OPINION: Immersing ourselves in the tales of veterans
ON THE eleventh hour of the eleventh day of the eleventh month, people all around the world fall silent.
For one minute, we stand in unified silence to remember the soldiers who died in the line of duty.
Standing among the crowd of people at Freedom Park, I couldn't help but notice the diversity of those who attended.
Some young, some old.
But my attention is always drawn to those in uniform, to the ones who display their medals proudly on their chest. The stories they must have stored in their memory.
I'm incredibly lucky in my job to be able to approach these veterans and listen to their stories before putting them to paper for other people to read.
On Saturday, I spoke with Barry English.
He became a serviceman when he was 21-years-old.
He was just one year younger than me.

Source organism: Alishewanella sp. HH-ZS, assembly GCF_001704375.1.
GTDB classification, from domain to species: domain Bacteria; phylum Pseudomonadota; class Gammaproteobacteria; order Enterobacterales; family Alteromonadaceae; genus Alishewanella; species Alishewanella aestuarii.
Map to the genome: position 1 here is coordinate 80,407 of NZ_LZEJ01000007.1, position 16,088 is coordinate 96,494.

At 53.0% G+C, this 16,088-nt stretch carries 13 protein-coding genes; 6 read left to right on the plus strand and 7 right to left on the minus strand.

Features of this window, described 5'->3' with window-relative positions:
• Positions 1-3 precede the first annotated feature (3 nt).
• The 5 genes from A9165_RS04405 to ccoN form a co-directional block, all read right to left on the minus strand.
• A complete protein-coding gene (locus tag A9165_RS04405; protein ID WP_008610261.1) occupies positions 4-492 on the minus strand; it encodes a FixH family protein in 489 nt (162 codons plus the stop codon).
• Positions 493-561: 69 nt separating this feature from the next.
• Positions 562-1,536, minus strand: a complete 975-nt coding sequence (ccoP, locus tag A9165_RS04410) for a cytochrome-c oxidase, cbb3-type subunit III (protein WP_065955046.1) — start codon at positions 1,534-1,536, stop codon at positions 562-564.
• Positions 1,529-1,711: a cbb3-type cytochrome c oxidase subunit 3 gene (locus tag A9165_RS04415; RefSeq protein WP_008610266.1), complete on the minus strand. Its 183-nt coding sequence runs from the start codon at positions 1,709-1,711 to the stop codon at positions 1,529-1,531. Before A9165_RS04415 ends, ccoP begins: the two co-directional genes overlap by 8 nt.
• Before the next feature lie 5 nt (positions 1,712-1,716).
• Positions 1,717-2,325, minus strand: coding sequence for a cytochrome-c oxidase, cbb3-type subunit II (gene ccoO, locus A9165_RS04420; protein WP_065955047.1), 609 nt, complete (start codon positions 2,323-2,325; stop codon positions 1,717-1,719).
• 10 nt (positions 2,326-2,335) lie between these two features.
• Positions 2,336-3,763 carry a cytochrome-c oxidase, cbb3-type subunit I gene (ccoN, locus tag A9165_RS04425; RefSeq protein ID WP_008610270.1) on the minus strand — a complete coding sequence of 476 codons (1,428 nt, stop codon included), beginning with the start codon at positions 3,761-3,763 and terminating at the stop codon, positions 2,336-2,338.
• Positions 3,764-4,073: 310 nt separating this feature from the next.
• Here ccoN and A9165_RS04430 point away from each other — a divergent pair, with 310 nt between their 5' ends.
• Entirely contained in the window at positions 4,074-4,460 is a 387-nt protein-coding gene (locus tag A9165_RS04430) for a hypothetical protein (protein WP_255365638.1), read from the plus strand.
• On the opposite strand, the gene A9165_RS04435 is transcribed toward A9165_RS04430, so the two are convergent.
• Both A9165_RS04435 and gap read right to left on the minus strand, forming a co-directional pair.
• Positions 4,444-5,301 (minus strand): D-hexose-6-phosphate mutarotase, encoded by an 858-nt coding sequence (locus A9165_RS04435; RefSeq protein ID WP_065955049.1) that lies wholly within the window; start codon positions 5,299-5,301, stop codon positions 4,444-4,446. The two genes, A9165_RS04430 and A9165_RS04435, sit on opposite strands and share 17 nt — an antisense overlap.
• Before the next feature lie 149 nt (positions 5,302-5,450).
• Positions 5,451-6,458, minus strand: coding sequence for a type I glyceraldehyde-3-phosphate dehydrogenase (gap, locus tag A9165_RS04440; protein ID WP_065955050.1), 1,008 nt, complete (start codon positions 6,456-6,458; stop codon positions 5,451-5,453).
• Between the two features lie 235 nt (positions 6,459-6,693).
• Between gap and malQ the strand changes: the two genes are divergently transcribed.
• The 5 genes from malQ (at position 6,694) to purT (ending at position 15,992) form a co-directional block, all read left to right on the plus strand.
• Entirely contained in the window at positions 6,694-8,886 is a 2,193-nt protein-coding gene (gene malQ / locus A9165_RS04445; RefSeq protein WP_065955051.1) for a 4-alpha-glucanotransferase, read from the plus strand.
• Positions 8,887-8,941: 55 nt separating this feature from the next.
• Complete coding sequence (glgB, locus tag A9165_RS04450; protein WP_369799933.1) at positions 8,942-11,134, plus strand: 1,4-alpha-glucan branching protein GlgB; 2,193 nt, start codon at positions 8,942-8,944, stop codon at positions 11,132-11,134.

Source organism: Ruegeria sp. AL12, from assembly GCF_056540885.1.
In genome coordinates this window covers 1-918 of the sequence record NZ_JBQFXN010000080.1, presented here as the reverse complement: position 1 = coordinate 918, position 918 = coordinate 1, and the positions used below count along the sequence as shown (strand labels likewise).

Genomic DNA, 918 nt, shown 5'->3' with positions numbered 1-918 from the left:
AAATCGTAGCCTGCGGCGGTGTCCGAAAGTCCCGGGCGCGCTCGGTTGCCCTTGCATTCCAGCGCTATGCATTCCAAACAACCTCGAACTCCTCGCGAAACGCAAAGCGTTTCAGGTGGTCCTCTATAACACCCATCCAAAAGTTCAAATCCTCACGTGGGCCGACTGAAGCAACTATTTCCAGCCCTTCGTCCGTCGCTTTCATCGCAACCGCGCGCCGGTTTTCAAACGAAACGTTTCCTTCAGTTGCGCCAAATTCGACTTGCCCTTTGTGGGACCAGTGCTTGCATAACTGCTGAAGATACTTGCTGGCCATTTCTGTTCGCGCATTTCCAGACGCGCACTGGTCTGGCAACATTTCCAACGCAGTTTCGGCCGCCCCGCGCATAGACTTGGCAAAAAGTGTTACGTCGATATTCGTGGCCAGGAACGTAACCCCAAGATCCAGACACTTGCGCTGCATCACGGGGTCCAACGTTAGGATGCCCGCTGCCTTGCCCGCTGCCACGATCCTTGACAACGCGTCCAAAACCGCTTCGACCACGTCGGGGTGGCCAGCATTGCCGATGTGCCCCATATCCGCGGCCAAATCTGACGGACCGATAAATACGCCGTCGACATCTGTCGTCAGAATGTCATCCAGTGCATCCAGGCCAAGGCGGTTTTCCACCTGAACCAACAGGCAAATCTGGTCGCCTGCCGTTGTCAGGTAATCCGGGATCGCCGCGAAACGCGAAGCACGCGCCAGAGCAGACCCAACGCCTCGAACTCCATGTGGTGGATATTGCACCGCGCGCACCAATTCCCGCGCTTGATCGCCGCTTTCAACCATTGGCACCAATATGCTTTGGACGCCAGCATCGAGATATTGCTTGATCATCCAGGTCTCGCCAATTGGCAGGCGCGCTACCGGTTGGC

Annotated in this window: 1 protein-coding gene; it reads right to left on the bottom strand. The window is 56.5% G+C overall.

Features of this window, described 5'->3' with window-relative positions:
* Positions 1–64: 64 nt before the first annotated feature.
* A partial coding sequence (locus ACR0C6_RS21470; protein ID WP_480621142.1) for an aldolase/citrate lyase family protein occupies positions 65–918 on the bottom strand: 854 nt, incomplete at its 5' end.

Eight days after he left for Vietnam, his wife gave birth to their second child, a son.
He didn't see his son until about a year later.
Telephones didn't exist then so one of the only options was to send letters.
While he was sharing his story, I was completely immersed and blown away.
I could not imagine being the age I am now, 22, and heading off to war.
During our conversation I couldn't help but ask one question in particular.
"With everything that is happening in the world at the moment, are you concerned for the future?”
In short, his answer was "yes”.
Since World War I, the world has changed drastically and it was interesting to hear how someone who had been through a war, felt about events occurring in the world today.
World War I was supposed to be the war to end all wars.
Yet, we're still battling and feeling threatened by yet another.
I do not want my children to grow up in fear.